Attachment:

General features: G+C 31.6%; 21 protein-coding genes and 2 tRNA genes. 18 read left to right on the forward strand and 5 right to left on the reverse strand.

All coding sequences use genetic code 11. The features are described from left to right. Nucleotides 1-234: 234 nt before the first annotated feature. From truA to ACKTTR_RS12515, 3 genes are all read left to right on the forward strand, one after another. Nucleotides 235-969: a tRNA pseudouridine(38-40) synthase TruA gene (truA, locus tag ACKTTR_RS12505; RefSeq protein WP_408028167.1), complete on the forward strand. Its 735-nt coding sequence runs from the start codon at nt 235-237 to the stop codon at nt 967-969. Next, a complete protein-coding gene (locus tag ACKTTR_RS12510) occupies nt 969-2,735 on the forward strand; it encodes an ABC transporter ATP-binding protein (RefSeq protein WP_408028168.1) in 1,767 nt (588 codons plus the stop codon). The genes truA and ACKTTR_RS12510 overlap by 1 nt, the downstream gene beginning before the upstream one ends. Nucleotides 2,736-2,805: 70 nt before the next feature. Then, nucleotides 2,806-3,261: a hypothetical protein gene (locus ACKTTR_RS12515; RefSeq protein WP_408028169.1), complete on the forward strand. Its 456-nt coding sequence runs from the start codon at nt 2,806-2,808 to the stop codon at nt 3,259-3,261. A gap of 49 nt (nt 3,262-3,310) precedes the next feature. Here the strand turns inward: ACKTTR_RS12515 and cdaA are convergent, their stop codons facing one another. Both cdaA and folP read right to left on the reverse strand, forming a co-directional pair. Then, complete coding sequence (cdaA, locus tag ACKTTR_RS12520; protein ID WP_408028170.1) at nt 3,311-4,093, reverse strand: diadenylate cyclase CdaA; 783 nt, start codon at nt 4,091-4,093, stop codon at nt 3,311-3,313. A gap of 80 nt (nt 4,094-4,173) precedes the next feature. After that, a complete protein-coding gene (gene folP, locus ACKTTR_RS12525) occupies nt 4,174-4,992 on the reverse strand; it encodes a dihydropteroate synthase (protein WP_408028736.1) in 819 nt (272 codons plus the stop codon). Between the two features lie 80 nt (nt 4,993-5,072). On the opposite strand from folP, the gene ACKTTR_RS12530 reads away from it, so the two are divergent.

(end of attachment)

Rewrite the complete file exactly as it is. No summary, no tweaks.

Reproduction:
General features: G+C 31.6%; 21 protein-coding genes and 2 tRNA genes. 18 read left to right on the forward strand and 5 right to left on the reverse strand.

All coding sequences use genetic code 11. The features are described from left to right. Nucleotides 1-234: 234 nt before the first annotated feature. From truA to ACKTTR_RS12515, 3 genes are all read left to right on the forward strand, one after another. Nucleotides 235-969: a tRNA pseudouridine(38-40) synthase TruA gene (truA, locus tag ACKTTR_RS12505; RefSeq protein WP_408028167.1), complete on the forward strand. Its 735-nt coding sequence runs from the start codon at nt 235-237 to the stop codon at nt 967-969. Next, a complete protein-coding gene (locus tag ACKTTR_RS12510) occupies nt 969-2,735 on the forward strand; it encodes an ABC transporter ATP-binding protein (RefSeq protein WP_408028168.1) in 1,767 nt (588 codons plus the stop codon). The genes truA and ACKTTR_RS12510 overlap by 1 nt, the downstream gene beginning before the upstream one ends. Nucleotides 2,736-2,805: 70 nt before the next feature. Then, nucleotides 2,806-3,261: a hypothetical protein gene (locus ACKTTR_RS12515; RefSeq protein WP_408028169.1), complete on the forward strand. Its 456-nt coding sequence runs from the start codon at nt 2,806-2,808 to the stop codon at nt 3,259-3,261. A gap of 49 nt (nt 3,262-3,310) precedes the next feature. Here the strand turns inward: ACKTTR_RS12515 and cdaA are convergent, their stop codons facing one another. Both cdaA and folP read right to left on the reverse strand, forming a co-directional pair. Then, complete coding sequence (cdaA, locus tag ACKTTR_RS12520; protein ID WP_408028170.1) at nt 3,311-4,093, reverse strand: diadenylate cyclase CdaA; 783 nt, start codon at nt 4,091-4,093, stop codon at nt 3,311-3,313. A gap of 80 nt (nt 4,094-4,173) precedes the next feature. After that, a complete protein-coding gene (gene folP, locus ACKTTR_RS12525) occupies nt 4,174-4,992 on the reverse strand; it encodes a dihydropteroate synthase (protein WP_408028736.1) in 819 nt (272 codons plus the stop codon). Between the two features lie 80 nt (nt 4,993-5,072). On the opposite strand from folP, the gene ACKTTR_RS12530 reads away from it, so the two are divergent.